**Today, I am very pleased to welcome art historian and author Lucy Paquette with a fascinating guest post on fashion in the paintings of Victorian era artist James Tissot!
No one captured the rapidly-changing fashion trends of the 1860s and 1870s like French painter James Jacques Joseph Tissot (1836 – 1902). Tissot was more than merely a painter of fashionable women. His mother and her sister were partners in a successful millinery company. Tissot’s father established a booming business as a wholesale linen draper – a trader in fabrics and dress trimmings to retailers and exporters. At 19, Tissot moved to Paris to study painting, and he gained the technical skills to record the fashionable female form of this period – tall, slim figures heightened by high chignons, hats, and heels, with silhouettes changing every few years.[…]Continue Reading
Among fashionable Victorians, there was no parlor ornament so elegant—nor so diverting—as a clear glass globe filled with glittering goldfish. It was considered to be educational for children who, according to author Charles Nash Page in his 1898 book Aquaria, could learn more in a few hours of observing the goldfish than in “many days spent with books.” It was also believed to be beneficial for invalids since watching the goldfish swim was “health restoring” and “restful to the mind.” By the middle of the 19th century, goldfish globes had become so popular that an entire class of street-sellers had risen up to fill the demand. Operating in both London and the English countryside, these “goldfish-hawkers” were a common sight—especially in the vicinity of the homes of the wealthy and the well-to-do, where they preferred to ply their trade.
Born in Munich on December 24, 1837, Her Royal Highness Duchess Elisabeth Amalie Eugenie became Empress of Austria when she married Emperor Franz Joseph at the age of sixteen. Though now widely acknowledged as one of the most beautiful women of 19th century Europe, Sisi, as she was known to her intimates, was not considered a great beauty in her youth. Some biographers have even referred to her as sturdy and boyish with a “round peasant face.” Highly sensitive to any perceived deficiencies in her appearance, Sisi embarked on a lifetime of starvation diets and extreme beauty rituals which have since become the stuff of legend. […]Continue Reading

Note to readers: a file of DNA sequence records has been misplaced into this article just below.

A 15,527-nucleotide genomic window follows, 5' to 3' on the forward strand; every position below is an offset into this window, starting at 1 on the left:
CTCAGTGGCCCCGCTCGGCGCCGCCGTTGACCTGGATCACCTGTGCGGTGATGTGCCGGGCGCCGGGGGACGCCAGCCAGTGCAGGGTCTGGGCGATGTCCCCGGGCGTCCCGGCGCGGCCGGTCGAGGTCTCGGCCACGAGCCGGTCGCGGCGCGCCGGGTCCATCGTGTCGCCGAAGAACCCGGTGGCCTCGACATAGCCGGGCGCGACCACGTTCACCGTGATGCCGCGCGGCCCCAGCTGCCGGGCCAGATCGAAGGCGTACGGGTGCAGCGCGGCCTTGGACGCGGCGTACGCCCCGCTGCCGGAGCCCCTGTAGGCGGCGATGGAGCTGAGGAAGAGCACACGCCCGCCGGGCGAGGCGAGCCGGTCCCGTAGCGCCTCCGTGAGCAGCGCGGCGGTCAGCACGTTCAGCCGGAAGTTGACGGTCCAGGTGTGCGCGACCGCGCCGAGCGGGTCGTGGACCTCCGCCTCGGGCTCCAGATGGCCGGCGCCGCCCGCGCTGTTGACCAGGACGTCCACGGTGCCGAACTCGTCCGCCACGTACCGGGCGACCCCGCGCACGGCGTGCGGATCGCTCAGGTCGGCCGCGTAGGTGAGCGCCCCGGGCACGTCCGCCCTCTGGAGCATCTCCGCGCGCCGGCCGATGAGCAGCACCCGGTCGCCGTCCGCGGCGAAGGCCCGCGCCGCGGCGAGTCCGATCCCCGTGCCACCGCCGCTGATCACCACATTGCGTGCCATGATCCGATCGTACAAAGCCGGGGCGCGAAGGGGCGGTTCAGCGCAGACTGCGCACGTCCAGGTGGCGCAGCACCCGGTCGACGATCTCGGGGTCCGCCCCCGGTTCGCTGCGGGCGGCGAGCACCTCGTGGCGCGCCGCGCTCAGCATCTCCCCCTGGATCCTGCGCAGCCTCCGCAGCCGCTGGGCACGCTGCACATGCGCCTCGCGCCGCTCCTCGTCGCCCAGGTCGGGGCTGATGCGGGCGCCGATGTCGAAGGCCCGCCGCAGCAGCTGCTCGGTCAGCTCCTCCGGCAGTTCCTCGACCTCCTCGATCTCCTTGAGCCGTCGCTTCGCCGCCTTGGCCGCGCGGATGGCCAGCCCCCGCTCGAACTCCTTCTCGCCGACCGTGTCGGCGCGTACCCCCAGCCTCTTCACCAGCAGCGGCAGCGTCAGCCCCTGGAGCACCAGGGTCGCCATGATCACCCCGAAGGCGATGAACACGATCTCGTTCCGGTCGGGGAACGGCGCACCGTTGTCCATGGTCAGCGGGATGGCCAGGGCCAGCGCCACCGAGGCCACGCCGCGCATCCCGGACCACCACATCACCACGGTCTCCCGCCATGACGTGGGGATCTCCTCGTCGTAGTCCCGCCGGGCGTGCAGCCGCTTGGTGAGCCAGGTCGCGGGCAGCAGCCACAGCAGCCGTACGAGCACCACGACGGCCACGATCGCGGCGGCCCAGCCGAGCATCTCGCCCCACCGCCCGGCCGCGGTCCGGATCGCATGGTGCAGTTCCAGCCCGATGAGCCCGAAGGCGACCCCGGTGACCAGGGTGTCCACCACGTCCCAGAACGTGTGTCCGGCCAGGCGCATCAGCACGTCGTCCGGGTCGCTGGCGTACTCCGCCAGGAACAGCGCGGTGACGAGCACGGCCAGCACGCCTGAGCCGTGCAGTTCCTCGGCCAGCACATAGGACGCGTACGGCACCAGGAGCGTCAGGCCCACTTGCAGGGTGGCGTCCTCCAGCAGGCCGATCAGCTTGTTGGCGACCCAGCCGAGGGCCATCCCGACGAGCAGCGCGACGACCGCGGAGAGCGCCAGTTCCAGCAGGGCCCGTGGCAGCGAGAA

According to historians, the legend of the unicorn first emerged in 398 BC courtesy of the Greek physician Ctesias. Ctesias wrote an account of India, titled Indica. In it, he attests that all recorded within his account are things that he has witnessed himself or that he has had related to him by credible witnesses. This account of India, though largely lost, has been preserved in a fragmentary abstract made in the 9th century by Photios I of Constantinople. In the twenty-fifth fragment, Ctesias writes of the unicorn, stating:[…]Continue Reading
From the Regency era to the end of the 1860s, there was no fashion accessory as versatile and ubiquitous as the shawl. Available in all weights of fabrics, including silk, lace, muslin, and cashmere wool, and priced for all budgets, shawls graced the shoulders of women in every strata of society. They were no less well-represented in art and literature of the day. Shawls were referenced in the novels of such literary luminaries as Elizabeth Gaskell and William Makepeace Thackeray. They were also featured in countless portrait paintings, draping the figures of fashionable 19th century ladies of every age.[…]Continue Reading